Good sleep is a questionable endeavor these days. It is understandable, given the pandemic, with the lockdowns and quarantines, and its associated fears and anxieties. Drinking is up, exercise is down, and anger and frustration are often at the forefront of my brain. Add to that the raw polarization of our society today, and it is altogether far too wearying, but not in a way that helps sleep.
It is, quite honestly, hard to fight it all. There is a reason that Monday seems like Tuesday, which seems like last Thursday, or Sunday. I can’t — and don’t care to — remember what happened then.
One recent night, during a bout of insomnia, I was hit with a stark thought. Actually, it was really more of a command:
“Get your mind working again.”
I thought about this for an hour or so, mulling the contours of the phrase. I know what “get your mind working” literally means, but the path wasn’t evident to me. I have things to do, projects that I’m working on, and I’m struggling to get them done. It’s all the other crap that’s getting in the way, making those things more difficult to accomplish.
A day later, in a little bit of serendipity, I read an interview with Jerry Seinfeld in the New York Times. It was an interesting read, but I was struck immediately by what he said when asked about how he’s working through isolation:
Last September, I had the good fortune to have the best office in the world: the Alvord Desert.1 Each morning, I got up, made a cup of coffee, and set out my desk and chair with a stack of proofs. There, with an expansive view of the desert playa and Steens Mountain, I worked on a book, the result of an unexpected project that had come together earlier in the year.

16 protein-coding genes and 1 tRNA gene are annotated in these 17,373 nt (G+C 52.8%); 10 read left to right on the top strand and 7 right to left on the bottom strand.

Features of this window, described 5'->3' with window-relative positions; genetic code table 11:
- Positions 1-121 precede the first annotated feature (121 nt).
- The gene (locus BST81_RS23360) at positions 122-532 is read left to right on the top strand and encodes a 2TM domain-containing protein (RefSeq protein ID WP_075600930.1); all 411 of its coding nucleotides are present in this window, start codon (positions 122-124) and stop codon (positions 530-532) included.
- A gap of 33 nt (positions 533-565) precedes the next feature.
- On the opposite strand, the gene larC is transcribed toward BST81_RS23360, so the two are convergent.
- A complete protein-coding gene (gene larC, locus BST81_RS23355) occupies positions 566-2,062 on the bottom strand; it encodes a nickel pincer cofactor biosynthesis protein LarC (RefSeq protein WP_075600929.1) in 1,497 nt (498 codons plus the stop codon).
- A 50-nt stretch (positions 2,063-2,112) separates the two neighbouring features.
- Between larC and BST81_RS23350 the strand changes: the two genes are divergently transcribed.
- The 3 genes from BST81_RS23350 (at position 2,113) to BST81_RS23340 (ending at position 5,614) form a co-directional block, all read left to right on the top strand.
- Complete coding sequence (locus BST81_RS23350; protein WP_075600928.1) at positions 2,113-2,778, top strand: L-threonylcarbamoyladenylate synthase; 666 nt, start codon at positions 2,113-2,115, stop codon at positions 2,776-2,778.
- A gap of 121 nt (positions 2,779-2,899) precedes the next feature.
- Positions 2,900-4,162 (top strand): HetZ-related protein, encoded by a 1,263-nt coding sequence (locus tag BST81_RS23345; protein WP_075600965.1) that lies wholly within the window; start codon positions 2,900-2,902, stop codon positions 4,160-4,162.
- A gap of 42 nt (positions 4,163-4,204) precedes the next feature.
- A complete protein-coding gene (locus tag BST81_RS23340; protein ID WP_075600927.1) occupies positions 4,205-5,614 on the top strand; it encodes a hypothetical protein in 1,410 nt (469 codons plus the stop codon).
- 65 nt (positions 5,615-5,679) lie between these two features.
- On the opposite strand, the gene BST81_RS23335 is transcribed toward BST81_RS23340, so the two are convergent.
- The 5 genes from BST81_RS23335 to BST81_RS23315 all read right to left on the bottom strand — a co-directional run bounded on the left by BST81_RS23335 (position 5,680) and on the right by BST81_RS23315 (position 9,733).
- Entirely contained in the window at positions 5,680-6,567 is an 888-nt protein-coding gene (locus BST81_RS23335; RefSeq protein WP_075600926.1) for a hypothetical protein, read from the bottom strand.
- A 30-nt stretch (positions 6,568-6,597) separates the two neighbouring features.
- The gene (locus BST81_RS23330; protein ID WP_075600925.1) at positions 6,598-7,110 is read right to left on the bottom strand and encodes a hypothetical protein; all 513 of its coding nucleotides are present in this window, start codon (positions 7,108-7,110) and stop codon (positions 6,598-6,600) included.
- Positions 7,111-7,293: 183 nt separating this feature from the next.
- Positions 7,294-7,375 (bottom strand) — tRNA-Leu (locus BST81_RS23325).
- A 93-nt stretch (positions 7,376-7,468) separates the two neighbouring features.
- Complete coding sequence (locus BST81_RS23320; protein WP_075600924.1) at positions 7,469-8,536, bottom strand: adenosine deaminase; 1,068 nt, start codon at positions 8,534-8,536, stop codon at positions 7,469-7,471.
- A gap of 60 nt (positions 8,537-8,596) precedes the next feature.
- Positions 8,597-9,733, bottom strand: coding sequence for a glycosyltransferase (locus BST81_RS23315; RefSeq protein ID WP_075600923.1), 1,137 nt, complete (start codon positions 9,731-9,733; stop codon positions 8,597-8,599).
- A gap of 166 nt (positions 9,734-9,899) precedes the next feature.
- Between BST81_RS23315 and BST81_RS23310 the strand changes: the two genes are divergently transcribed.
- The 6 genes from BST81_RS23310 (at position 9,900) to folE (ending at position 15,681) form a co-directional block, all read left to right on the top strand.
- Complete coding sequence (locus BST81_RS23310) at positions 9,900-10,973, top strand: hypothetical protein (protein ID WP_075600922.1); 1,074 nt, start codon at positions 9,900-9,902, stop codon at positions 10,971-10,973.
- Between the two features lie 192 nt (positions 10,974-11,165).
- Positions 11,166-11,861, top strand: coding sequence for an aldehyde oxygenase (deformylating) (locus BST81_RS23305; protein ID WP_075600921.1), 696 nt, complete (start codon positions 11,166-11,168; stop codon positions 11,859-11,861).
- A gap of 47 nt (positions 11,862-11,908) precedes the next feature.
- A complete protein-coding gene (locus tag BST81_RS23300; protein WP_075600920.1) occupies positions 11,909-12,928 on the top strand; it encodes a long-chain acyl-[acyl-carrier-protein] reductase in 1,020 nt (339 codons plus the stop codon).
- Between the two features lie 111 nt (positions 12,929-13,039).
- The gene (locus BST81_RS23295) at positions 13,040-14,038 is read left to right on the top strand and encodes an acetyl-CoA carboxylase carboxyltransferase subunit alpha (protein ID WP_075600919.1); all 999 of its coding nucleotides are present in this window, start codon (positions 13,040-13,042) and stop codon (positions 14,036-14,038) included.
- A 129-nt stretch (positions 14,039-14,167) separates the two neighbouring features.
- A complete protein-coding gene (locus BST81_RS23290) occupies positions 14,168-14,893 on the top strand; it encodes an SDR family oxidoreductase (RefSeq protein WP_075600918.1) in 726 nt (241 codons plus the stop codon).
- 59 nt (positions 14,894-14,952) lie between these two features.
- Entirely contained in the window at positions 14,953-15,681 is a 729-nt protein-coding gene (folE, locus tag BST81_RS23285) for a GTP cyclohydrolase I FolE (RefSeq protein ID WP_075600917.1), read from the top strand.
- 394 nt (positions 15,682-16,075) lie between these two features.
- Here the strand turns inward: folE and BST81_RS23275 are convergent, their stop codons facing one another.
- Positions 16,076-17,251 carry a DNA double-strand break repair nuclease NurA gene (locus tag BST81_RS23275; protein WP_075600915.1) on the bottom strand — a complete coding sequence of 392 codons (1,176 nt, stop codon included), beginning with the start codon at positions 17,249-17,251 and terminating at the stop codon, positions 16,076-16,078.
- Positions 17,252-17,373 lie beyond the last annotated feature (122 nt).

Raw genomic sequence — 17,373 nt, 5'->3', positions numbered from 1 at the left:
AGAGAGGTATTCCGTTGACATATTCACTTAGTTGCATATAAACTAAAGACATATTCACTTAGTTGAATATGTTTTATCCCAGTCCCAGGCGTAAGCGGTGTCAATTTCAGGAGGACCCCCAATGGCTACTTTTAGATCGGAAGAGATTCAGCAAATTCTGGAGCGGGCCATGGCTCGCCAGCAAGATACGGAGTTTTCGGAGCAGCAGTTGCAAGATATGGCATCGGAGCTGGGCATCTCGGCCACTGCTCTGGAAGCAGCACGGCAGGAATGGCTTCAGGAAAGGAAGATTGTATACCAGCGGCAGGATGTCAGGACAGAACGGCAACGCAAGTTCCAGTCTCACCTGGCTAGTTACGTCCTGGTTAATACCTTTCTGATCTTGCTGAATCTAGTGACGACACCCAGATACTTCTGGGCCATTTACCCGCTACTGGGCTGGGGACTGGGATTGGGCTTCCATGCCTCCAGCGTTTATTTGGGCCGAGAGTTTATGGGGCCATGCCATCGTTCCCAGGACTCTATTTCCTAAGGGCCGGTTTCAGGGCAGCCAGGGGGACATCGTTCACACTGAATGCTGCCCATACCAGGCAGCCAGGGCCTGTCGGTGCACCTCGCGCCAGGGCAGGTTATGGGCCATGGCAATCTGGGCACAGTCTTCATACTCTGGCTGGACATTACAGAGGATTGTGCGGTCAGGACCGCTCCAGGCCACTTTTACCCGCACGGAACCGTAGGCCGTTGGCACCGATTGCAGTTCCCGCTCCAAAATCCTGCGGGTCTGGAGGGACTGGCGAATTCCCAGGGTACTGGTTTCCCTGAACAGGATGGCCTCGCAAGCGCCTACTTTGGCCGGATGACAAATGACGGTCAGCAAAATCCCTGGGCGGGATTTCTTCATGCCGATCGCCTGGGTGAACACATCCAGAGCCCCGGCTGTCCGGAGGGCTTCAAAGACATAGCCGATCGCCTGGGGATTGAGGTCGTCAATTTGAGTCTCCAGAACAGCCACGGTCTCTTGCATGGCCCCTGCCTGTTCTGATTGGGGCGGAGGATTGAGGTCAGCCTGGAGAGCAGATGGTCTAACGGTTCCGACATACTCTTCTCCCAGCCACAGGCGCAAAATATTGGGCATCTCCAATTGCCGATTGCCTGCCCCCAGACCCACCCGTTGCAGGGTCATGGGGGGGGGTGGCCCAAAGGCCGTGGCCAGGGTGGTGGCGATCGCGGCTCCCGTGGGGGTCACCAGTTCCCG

The book was not mine, but that of a friend. And, as I worked on the project through the fall and winter, I realized that this was not a one-off event, but possibly the beginning of a new chapter in my life. To that end, I have created a publishing company, Red Notebook Press, and am about to publish its first book.
That book, Aging: An Apprenticeship, is, at its simplest, an anthology of thoughtful, touching, and sometimes funny essays on life as we get older, written by many well-known—and should-be-well-known—authors. Compiled and edited by my friend Nan Narboe, it is a unique book, an important one, and I’m honored to have been a part of it.
“Nan Narboe’s thoughtfully selected essays offer an intimate and lyrical account of aging through the decades. Authors Judy Blume, Andrew McCarthy, Gloria Steinem and others draw from their own experiences, describing a specific decade’s losses and gains to form a complex and unflinching portrait of the years from nearing fifty to ninety and beyond.”
Aging is now complete, and will be published on April 4. There were a few hiccups along the way (the biggest being the nightmare that is building an ebook), but I can tell you that nothing beat the joy at seeing the first copies in Nan’s hands, or finally getting the book visible on Amazon.
I have been in publishing my entire life, but it has been in the world of periodicals. And, while I have never tried to create a book, book publishing is something I’ve had in the back of my mind for years. In fact, part of the happenstance that led me to this project was that I was already knee-deep in research on another potential book publishing project when I ran into Nan. I had done enough investigation about print-on-demand services, creating ebooks, and marketing channels that I knew I could help Nan with two things: guide her book to completion, and create a printed book that looked professionally done. I can honestly say that I have done just that.
As I noted a year ago, 2016 was a year to explore my new world with Susan, and to determine the path forward for my life. I expected to read and write quite a bit, possibly with an eye towards beginning a book of my own, but in the end, I did very little writing. When Nan and I spoke about publishing her book in June, I was in a place of deep dissatisfaction, mostly about my lack of writing, but also because I felt that I had not gotten any sense of where I was headed. I was enjoying our travels, but I felt more like a tourist than someone searching for a new purpose.